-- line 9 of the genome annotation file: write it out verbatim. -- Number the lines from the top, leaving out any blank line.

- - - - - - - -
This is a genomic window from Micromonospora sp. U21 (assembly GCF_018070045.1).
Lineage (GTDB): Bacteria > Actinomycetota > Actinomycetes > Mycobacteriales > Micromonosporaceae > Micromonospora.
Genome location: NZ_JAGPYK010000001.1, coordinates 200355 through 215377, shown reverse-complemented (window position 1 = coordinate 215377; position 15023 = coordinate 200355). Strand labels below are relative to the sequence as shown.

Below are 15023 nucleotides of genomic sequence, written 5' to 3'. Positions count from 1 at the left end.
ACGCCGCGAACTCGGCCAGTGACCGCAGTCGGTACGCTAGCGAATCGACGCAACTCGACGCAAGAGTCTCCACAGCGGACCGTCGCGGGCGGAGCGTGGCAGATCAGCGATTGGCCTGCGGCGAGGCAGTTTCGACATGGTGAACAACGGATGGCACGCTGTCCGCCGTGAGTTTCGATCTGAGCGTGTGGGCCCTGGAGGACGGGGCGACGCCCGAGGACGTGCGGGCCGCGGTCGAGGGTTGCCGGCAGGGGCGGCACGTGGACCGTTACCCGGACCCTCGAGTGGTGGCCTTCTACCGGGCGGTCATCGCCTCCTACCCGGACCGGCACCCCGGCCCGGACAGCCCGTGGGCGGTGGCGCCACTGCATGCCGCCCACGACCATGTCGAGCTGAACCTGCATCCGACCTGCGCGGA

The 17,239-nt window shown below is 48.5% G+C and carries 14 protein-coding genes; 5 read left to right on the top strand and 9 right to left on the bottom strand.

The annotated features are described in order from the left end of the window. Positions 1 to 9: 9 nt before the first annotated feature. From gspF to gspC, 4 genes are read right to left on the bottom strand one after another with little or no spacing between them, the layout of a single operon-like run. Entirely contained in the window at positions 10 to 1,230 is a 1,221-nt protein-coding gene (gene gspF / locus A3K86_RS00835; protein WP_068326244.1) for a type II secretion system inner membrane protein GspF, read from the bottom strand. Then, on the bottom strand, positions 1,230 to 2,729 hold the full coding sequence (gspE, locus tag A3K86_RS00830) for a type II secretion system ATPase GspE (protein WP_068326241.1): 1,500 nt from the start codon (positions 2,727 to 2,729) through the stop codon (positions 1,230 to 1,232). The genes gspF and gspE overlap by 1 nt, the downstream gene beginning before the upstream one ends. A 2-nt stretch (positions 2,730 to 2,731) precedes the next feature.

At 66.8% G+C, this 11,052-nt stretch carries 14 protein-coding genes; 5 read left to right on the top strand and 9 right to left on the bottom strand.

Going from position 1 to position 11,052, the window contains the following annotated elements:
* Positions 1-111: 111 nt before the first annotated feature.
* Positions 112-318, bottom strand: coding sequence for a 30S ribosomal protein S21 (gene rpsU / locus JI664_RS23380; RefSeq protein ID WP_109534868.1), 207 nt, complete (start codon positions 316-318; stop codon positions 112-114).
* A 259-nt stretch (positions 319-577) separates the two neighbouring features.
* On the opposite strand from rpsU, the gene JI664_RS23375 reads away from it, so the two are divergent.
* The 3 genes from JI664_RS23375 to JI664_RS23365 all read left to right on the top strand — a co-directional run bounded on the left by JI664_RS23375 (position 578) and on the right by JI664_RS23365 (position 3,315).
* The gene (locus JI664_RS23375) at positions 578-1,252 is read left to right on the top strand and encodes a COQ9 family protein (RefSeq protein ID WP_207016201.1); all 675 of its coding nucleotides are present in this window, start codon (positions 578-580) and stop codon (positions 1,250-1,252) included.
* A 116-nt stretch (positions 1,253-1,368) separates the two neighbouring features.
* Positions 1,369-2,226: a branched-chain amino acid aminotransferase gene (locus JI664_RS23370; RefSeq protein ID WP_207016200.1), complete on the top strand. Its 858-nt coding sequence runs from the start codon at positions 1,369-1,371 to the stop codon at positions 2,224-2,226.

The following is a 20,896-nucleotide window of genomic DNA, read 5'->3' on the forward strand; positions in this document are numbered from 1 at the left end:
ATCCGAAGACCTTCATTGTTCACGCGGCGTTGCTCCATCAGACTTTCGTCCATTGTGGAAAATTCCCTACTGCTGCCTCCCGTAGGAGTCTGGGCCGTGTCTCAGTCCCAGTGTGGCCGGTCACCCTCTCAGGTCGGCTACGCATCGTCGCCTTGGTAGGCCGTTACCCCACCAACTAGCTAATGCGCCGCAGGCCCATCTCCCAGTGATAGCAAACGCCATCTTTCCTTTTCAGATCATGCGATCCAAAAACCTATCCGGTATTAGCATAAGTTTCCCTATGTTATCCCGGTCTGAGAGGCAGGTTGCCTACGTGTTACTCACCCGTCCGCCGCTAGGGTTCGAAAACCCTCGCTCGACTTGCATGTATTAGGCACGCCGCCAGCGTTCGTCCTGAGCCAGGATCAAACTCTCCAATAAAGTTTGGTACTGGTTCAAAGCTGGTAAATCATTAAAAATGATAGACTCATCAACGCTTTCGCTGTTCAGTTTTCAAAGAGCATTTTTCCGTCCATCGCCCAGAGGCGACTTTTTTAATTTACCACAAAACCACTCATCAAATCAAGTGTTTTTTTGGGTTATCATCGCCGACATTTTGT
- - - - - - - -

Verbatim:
Going from position 1 to position 11,052, the window contains the following annotated elements: